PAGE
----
FICTION: In war, music, love and betrayal
JAZZ music is all about passion and possibility. In her riveting second novel, Half Blood Blues, Esi Edugyan incorporates the captivating spirit of the genre into words, penning an insightful and exhilarating novel that is definitely worth a read.
Edugyan first garnered attention with her debut novel, The Second Life of Samuel Tyne. The Canadian author, born in a Ghanaian immigrant family, has been recognised as one of the strongest voices in a new generation of American and Black writers. This second effort shows her voice maturing. Half Blood Blues has received plenty of well-deserved accolades, including being shortlisted for the Man Booker Prize and the Orange Prize.
The novel tells an alternate history of WWII, by following a group of jazz musicians, the Hot-Time Swingers, in Berlin and Paris during the war years. It is a refreshing way of talking about the war. Rather than sticking to the usual stark, bleak narratives that persist in Holocaust literature, Edugyan presents a reality that is constantly evolving and often surprising. The protagonist, Sidney Griffiths, bassist for the band, narrates the story, jumping back and forth in time, from the novel’s present (1992) to the past, i.e., the war years. On one level it is a story of resistance, with these musicians “feeding on that fury running through Paris” to make great music and survive in a hostile environment. On another, it is a story about human relationships, about envy, genius, trust, and betrayal, within one group of friends.
At the center of both narratives is Hieronymous Falk, a Black German citizen under grave threat from the current regime, a “kid” whose prodigious talent on the trumpet has him on the verge of becoming a jazz legend. As he is about to make history with his music, Falk gets scooped up by the Nazis in Paris, and eventually is accepted as dead. Still, he becomes a household name in jazz, a presence that generates myth after myth, and influences generations of new performers.
In the novel’s present, a festival in Falk’s honour is being held in Berlin a year after the Wall is torn down. Sid and Chip, both part of the band, are invited to participate. The event itself raises troubled memories for Sid, the sole witness to Falk’s arrest, who feels responsible for his fate in some way and recognises that going back to Berlin means facing up to those memories. As if this was not enough, Chip drops a bombshell the night they have to leave: he believes that Hiero is still alive and living in Poland, and wants Sid to accompany him there. Sid does not really believe Chip, but the possibility begins to haunt him, and he lapses more and more into memory, telling us what happened to Hiero. We plunge into the story, in which the musicians are always on the move, getting close to the big names in music, including Louis Armstrong, and grappling with tortured relationships. Sid is driven to distraction because he is jealous of Hiero’s talent, and is threatened by the connection he feels the latter has with his love-interest, Delilah Brown.
Though at the sidelines of the action but always the center of the plot, Falk exudes a quiet, magnetic energy: “he was so majestically bony and so damn grave that with his look of a starving child, it felt well nigh impossible to deny him anything”, says Sid. In fact, all of Edugyan’s characters grow fuller and more complex as the narrative develops, and as we learn more about them, we must constantly realign our opinions and sympathies.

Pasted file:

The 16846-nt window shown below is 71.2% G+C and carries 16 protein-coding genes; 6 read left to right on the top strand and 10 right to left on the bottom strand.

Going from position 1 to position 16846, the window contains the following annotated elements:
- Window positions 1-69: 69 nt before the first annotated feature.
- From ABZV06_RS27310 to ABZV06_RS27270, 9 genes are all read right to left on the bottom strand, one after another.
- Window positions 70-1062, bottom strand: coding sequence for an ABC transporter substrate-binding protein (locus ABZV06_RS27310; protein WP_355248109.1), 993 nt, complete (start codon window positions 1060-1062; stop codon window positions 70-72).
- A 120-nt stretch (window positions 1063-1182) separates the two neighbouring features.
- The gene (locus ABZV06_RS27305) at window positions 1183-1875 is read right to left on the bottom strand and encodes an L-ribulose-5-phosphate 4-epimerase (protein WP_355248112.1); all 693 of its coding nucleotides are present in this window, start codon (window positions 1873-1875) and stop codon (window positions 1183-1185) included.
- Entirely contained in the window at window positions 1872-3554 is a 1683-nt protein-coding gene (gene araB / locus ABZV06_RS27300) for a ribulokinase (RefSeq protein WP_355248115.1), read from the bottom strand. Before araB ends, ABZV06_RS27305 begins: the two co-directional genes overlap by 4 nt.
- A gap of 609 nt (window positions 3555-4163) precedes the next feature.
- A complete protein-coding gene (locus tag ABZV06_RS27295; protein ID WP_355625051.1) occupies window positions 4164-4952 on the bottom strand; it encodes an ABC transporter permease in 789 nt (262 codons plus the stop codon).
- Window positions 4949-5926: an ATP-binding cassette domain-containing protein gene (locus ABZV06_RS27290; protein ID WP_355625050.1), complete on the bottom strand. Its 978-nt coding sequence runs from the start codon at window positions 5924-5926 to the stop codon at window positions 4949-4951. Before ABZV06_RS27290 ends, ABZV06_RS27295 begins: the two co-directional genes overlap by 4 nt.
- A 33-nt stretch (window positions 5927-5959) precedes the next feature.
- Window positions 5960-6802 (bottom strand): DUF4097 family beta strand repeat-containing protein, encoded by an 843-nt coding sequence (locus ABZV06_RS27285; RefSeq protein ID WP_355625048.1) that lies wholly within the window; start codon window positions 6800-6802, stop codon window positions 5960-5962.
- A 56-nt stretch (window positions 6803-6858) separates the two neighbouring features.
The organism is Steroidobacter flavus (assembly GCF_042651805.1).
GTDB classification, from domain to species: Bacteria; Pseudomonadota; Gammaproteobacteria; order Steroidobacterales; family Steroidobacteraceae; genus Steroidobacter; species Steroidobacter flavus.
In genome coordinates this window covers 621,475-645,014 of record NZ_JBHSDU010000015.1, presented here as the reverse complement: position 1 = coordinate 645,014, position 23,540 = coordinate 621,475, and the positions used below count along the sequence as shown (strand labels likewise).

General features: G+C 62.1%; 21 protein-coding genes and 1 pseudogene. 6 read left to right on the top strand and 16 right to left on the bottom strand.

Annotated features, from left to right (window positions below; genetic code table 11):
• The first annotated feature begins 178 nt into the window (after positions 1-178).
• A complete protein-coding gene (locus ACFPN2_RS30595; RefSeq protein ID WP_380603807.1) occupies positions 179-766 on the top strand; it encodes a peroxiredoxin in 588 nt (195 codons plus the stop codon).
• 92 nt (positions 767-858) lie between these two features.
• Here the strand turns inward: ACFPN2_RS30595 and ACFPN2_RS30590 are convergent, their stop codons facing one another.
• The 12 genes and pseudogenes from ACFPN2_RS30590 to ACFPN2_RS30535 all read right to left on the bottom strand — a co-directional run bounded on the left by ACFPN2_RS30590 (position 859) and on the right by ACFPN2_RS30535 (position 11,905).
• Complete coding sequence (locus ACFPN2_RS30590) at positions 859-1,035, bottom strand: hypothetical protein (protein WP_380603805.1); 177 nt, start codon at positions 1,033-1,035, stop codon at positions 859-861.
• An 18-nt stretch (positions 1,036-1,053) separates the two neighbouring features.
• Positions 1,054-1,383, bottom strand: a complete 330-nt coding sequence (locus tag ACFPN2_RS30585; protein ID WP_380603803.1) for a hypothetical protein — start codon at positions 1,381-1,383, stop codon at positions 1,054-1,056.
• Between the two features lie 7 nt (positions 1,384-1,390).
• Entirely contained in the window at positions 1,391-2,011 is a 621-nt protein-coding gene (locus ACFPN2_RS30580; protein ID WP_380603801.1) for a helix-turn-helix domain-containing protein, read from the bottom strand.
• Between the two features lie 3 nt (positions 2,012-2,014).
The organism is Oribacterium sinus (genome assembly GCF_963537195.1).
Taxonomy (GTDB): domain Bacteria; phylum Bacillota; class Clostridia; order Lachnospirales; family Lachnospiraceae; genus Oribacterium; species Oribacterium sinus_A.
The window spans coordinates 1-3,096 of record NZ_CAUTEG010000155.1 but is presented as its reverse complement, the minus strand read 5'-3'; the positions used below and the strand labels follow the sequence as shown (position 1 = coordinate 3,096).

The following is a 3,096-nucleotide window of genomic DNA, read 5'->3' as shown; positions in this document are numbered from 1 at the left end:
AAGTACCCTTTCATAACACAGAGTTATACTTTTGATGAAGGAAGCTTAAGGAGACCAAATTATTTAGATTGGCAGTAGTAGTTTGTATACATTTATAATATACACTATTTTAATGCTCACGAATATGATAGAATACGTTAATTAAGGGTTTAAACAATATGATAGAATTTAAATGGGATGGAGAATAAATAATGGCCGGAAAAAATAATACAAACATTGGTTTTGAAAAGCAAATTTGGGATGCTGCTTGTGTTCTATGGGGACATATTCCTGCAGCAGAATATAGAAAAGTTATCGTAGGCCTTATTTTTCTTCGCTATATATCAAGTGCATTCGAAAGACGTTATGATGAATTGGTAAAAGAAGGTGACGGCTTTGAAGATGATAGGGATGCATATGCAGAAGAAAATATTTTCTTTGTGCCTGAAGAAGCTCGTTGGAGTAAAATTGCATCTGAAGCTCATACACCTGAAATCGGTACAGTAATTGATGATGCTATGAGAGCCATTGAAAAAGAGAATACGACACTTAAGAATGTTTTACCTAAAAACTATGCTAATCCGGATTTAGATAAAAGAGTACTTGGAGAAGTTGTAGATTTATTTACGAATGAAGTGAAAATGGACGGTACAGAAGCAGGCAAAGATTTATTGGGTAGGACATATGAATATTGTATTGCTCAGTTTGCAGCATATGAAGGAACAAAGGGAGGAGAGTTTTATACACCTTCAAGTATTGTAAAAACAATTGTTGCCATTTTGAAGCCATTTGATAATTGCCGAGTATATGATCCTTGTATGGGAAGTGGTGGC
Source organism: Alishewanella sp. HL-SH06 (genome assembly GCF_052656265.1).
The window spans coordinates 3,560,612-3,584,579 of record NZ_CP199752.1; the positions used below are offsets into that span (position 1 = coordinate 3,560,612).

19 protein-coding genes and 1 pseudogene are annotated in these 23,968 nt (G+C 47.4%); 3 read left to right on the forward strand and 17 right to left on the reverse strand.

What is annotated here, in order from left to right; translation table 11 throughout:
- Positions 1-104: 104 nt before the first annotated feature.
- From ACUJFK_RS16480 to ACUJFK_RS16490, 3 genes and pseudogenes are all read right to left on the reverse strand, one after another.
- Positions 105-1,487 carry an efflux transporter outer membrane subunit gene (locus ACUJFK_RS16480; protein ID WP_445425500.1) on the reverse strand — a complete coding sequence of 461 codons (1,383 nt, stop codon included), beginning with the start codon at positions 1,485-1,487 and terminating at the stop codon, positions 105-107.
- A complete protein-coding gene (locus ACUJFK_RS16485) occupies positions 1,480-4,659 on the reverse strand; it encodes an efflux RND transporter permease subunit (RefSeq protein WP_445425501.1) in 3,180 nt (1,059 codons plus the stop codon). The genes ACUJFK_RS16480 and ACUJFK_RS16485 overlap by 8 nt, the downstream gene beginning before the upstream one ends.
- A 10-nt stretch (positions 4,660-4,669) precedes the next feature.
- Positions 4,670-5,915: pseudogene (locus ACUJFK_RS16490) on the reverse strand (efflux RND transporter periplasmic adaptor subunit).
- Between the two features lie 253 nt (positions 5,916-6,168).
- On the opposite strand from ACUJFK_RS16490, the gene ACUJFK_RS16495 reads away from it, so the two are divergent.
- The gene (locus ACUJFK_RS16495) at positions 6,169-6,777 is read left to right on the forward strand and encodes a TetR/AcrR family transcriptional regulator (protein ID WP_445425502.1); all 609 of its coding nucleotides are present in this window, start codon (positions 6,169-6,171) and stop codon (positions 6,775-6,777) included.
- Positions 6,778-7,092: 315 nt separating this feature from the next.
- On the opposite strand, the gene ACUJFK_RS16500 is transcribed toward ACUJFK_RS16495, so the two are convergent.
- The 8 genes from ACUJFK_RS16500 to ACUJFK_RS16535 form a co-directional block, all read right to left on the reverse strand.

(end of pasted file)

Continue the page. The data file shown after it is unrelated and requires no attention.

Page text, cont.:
Chip, at first, coming off as crass, manipulative, and irresponsible, shows bravery and honour as well as an amazing sense of humour. Sid’s own actions and motivations, secrets that he has been keeping perhaps even from himself, are revealed bit by bit.
Coming off initially as innocent and trustworthy, he reveals a core of jealousy and deceitfulness that makes it impossible to judge him.
The truly stunning thing about this novel is the voice. Edugyan dexterously incorporates the rhythms and ethos of jazz music into the protagonist’s voice, a mixture of Baltimore slang, jazz slang, and Hochdeutsch. The result is sensual, melodious and thrilling. The chaos of the war is made real through the liberal use of analogies and details, like knocked-out “teeth glowing like opals on the black cobblestones” or the “sky flash[ing] like a camera”. The images, violent and yet glamourised, give the whole novel a sense of poignant, twisted beauty. The dialogue is well-executed, too, oozing humour and warmth that lights up even the darkest situations — Chip, especially, has a joke for every occasion. At one point, the musicians take shelter inside a hollowed wall from Nazi inspectors, and absurdly, find themselves sharing a room with a cat which Chip immediately names “Dame Delilah the Second” after their new agent and Sid’s new obsession. The voice, expertly handled and never seeming unnatural, makes the characters and themes come alive, and pulls the reader into the world of jazz — into all its glamour, its glory, and its pain.
If the novel has been critiqued, it has been called unrealistic; to imagine this kind of passion and freedom existing in the bleakness of the Nazi era is a feat above some imaginations. However, bending our perceptions of history to allow for Edugyan’s interpretation is a worthwhile exercise. If anything, the novel shows that art can transcend reality to offer something refreshing and tantalising. Edugyan’s world is at once gritty, frightening, and thoroughly compelling, her talent worthy of note.
Half Blood Blues
By Esi Edugyan
Serpent’s Tail, London